A Ford Escape Sports Utility Vehicle (SUV) undergoes the final inspection during production at the Ford Motor Co. assembly plant in Louisville, Kentucky, USA, on April 28, 2015.
Luke Sharrett | Bloomberg | Getty Images
Ford Motor and Nissan Motor confirmed on Friday that they are reducing vehicle production at plants in the US and Japan due to a shortage of semiconductors, pointing to a growing concern for the global auto industry in 2021.
Ford will shut down an SUV factory in Kentucky next week, while Nissan is cutting production at a factory in Japan. Both companies said they are working closely with suppliers to resolve the situation and monitor for any additional consequences.
Automakers and parts suppliers began warning of a semiconductor shortage late last year after vehicle demand rose faster than expected following a two-month shutdown of production facilities due to the coronavirus pandemic.
Semiconductors are extremely important components of new vehicles for everything from infotainment systems to other more traditional components such as power steering. They are also easily used in consumer electronics.
German automaker Volkswagen said last month it has adjusted production at factories in China, North America and Europe due to a shortage of semiconductors, Reuters said. America’s largest automaker, General Motors, has not had to cut production, but the company is closely monitoring the situation, spokesman David Barnas said.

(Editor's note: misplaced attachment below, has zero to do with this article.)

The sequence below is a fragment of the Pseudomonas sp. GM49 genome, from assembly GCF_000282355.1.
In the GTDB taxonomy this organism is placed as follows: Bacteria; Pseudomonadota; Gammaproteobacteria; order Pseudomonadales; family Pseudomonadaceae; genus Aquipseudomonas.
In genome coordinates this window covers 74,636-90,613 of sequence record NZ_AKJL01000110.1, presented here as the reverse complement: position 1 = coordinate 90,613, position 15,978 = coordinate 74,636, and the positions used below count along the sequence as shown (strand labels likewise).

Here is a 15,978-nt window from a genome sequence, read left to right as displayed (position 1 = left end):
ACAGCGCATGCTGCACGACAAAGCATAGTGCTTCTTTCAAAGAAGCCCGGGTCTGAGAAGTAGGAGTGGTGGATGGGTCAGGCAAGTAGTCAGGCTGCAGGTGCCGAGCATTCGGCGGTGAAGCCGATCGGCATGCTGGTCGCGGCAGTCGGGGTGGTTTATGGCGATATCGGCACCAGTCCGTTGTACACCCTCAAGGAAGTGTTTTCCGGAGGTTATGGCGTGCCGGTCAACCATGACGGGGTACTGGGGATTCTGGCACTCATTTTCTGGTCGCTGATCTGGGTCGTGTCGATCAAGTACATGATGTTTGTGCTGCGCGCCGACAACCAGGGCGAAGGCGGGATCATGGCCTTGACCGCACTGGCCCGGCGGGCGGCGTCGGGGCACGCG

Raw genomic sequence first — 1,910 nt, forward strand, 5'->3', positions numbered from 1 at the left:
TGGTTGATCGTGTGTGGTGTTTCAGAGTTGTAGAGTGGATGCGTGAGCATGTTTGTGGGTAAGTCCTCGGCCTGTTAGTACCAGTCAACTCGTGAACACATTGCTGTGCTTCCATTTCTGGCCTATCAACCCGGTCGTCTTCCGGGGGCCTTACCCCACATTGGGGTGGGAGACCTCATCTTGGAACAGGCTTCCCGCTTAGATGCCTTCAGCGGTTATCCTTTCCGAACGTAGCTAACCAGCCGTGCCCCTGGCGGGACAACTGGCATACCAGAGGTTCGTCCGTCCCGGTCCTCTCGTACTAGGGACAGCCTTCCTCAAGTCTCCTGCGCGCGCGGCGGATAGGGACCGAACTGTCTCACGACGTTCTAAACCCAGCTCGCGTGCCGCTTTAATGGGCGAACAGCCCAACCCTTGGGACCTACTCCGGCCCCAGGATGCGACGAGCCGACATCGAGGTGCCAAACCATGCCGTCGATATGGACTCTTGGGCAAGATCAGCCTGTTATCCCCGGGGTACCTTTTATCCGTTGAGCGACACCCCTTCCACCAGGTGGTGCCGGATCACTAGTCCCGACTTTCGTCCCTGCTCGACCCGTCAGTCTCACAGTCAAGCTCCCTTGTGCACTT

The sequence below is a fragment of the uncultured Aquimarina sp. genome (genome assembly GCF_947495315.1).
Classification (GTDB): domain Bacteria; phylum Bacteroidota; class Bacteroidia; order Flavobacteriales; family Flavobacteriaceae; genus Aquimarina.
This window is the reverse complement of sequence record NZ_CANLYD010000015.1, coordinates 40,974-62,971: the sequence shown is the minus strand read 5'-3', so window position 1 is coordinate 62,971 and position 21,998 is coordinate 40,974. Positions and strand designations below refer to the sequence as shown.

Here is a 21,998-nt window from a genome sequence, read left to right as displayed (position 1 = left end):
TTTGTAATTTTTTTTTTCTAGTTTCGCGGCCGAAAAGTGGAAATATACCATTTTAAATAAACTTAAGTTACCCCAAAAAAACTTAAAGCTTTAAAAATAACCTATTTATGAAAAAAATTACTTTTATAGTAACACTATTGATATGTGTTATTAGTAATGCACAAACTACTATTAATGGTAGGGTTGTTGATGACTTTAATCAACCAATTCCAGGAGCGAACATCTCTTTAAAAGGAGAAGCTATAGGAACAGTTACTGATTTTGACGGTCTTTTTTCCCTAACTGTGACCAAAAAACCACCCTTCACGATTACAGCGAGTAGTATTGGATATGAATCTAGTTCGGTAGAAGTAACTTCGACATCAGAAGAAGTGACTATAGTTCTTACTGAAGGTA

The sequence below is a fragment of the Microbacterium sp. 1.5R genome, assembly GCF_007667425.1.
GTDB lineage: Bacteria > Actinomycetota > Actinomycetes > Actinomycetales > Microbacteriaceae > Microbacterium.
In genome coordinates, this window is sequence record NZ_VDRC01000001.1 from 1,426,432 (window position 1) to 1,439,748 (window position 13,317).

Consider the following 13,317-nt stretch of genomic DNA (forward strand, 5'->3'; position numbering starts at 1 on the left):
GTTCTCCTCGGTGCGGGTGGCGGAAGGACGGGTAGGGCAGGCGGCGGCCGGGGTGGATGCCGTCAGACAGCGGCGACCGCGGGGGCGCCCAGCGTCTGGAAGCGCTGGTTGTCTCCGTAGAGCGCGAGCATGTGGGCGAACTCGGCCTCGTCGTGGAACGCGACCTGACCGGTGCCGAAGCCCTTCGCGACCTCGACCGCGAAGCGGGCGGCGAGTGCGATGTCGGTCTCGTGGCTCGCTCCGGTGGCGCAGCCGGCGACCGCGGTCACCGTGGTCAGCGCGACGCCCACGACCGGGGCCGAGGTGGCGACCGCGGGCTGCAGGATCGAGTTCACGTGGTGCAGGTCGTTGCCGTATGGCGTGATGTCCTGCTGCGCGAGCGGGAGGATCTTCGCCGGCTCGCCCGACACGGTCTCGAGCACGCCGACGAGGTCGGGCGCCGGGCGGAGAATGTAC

“We are aware of the increased demand for semiconductor microchips as the automotive industry continues its global recovery,” he said in an emailed statement. “Our supply chain organization works closely with our supply base to find solutions for our suppliers’ semiconductor requirements and reduce the impact on GM manufacturing.”
Ford’s affected factory, the Louisville Assembly Plant, builds the Ford Escape and Lincoln Corsair SUVs and employs approximately 3,900 employees per hour. According to Ford spokeswoman Kelli Felker, it will move a previously planned stop from a week later this year to next week due to the shortage.
“We are working closely with suppliers to address potential manufacturing constraints related to the global semiconductor shortage,” she said in an emailed statement.
The affected Nissan plant, the Oppama plant in Japan, is building the Note, a subcompact car not sold in the US. Lloryn Love-Carter, a Nissan spokeswoman in the US, said the company’s domestic production has not been affected by the semiconductor shortage.
“We are working closely with our supplier partners to monitor the situation and assess any impact on our operations in North America,” she said in an emailed statement.